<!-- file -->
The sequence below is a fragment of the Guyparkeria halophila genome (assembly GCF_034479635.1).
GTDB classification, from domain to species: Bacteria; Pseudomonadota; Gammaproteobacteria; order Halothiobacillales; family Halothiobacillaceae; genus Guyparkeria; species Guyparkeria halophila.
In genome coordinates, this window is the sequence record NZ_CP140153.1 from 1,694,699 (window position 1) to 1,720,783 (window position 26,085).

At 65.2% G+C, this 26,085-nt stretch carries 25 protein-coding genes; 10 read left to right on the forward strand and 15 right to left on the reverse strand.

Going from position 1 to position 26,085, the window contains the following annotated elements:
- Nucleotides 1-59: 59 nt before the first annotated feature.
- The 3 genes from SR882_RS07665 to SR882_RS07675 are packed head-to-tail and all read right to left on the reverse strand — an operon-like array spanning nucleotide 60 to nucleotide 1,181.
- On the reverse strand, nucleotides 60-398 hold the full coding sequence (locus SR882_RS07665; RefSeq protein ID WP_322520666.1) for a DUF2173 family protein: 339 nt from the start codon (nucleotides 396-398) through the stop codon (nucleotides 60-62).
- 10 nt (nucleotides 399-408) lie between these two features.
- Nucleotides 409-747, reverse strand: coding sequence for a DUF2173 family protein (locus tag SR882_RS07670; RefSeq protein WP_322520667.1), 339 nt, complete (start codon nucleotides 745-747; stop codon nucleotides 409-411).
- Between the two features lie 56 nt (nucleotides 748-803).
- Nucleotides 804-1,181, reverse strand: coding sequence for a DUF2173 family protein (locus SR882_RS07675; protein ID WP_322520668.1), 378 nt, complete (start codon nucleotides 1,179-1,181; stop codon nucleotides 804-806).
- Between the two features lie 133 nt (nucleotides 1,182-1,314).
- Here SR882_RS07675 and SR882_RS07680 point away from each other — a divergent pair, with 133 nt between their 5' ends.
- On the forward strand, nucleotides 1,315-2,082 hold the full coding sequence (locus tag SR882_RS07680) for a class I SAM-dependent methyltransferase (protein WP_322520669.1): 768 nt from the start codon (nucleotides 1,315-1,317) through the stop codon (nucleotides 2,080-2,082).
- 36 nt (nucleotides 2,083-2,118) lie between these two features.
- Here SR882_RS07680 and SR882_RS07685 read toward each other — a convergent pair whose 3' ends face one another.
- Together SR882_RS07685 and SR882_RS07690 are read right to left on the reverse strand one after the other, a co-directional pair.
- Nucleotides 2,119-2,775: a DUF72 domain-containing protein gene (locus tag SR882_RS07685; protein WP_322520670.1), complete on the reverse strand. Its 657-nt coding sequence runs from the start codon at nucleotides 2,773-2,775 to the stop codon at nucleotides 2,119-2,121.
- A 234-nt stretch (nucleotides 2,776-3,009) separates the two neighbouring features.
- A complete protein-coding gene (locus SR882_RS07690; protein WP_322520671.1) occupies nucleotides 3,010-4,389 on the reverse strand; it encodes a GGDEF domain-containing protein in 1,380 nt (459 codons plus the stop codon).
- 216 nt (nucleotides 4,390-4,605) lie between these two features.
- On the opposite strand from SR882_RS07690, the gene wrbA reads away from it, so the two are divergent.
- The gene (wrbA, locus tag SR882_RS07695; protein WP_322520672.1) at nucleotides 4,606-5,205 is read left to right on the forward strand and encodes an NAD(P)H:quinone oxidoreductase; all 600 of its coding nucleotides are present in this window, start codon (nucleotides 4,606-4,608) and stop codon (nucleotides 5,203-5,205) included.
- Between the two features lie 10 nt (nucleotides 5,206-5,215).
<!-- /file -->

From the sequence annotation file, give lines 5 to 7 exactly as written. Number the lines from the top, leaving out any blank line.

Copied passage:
Going from position 1 to position 26,085, the window contains the following annotated elements:
- Nucleotides 1-59: 59 nt before the first annotated feature.
- The 3 genes from SR882_RS07665 to SR882_RS07675 are packed head-to-tail and all read right to left on the reverse strand — an operon-like array spanning nucleotide 60 to nucleotide 1,181.